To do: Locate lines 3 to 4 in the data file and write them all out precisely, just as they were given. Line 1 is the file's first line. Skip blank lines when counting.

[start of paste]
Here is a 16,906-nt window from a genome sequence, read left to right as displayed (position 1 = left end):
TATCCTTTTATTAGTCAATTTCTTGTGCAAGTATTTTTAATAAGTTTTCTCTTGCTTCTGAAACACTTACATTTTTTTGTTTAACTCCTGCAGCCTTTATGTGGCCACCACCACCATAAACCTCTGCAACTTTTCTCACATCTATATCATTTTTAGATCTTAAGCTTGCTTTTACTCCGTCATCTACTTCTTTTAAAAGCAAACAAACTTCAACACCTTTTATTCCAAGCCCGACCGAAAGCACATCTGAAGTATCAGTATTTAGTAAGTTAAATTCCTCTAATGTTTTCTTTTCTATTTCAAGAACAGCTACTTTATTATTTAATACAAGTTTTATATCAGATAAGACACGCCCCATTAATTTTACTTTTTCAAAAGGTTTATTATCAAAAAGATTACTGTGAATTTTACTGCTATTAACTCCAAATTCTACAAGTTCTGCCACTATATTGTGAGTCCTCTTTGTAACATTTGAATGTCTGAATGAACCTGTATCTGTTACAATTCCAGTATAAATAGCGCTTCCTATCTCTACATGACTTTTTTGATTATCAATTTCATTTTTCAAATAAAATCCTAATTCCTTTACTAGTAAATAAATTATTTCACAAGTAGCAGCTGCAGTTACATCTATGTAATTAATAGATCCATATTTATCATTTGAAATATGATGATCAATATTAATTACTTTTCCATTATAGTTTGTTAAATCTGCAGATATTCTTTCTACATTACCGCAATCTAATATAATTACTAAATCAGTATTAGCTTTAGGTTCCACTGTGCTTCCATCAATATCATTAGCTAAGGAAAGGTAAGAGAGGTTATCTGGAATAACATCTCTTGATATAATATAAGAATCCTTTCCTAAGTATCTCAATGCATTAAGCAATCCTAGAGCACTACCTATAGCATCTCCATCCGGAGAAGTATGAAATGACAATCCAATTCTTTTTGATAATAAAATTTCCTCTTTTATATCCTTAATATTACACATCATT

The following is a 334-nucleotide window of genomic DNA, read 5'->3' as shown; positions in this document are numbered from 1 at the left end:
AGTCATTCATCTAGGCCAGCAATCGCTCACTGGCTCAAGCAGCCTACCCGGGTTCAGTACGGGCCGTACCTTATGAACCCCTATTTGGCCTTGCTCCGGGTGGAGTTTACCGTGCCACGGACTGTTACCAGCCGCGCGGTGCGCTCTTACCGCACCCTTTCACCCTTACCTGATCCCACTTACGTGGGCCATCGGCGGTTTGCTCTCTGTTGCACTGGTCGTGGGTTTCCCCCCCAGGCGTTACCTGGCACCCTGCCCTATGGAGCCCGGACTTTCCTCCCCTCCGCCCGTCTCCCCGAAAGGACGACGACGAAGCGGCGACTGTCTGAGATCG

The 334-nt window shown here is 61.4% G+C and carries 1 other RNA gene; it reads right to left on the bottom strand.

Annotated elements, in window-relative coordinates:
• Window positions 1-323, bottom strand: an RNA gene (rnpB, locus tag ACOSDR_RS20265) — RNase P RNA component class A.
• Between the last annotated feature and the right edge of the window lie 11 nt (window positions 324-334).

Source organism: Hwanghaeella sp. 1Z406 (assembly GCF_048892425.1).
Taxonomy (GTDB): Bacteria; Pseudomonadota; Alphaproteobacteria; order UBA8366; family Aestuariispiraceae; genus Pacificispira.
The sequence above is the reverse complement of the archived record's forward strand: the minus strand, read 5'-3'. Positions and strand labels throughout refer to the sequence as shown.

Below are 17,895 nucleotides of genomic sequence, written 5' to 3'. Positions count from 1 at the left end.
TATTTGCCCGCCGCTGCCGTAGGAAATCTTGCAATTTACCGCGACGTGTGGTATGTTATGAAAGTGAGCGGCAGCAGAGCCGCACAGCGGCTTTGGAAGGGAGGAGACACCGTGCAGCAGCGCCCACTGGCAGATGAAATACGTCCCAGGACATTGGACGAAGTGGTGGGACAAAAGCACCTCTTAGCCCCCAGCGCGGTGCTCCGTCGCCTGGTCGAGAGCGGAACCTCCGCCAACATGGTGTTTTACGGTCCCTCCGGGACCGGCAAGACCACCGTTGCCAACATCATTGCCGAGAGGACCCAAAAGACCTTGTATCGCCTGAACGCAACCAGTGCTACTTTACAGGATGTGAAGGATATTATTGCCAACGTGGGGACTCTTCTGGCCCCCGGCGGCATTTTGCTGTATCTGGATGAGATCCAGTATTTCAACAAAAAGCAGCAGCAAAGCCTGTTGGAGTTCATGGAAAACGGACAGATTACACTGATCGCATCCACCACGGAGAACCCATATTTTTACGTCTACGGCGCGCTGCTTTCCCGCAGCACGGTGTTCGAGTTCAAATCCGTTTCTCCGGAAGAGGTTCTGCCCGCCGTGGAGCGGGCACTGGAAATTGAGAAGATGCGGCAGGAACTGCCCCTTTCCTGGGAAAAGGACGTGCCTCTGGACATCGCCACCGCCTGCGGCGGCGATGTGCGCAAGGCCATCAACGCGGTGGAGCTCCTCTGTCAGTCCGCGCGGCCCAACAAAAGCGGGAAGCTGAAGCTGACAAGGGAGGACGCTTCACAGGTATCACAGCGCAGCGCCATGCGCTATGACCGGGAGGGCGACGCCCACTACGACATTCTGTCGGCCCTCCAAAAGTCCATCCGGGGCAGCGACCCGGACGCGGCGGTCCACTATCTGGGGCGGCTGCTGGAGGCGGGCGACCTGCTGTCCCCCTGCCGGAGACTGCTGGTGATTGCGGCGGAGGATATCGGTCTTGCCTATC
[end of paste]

The following is a 334-nucleotide window of genomic DNA, read 5'->3' as shown; positions in this document are numbered from 1 at the left end:
AGTCATTCATCTAGGCCAGCAATCGCTCACTGGCTCAAGCAGCCTACCCGGGTTCAGTACGGGCCGTACCTTATGAACCCCTATTTGGCCTTGCTCCGGGTGGAGTTTACCGTGCCACGGACTGTTACCAGCCGCGCGGTGCGCTCTTACCGCACCCTTTCACCCTTACCTGATCCCACTTACGTGGGCCATCGGCGGTTTGCTCTCTGTTGCACTGGTCGTGGGTTTCCCCCCCAGGCGTTACCTGGCACCCTGCCCTATGGAGCCCGGACTTTCCTCCCCTCCGCCCGTCTCCCCGAAAGGACGACGACGAAGCGGCGACTGTCTGAGATCG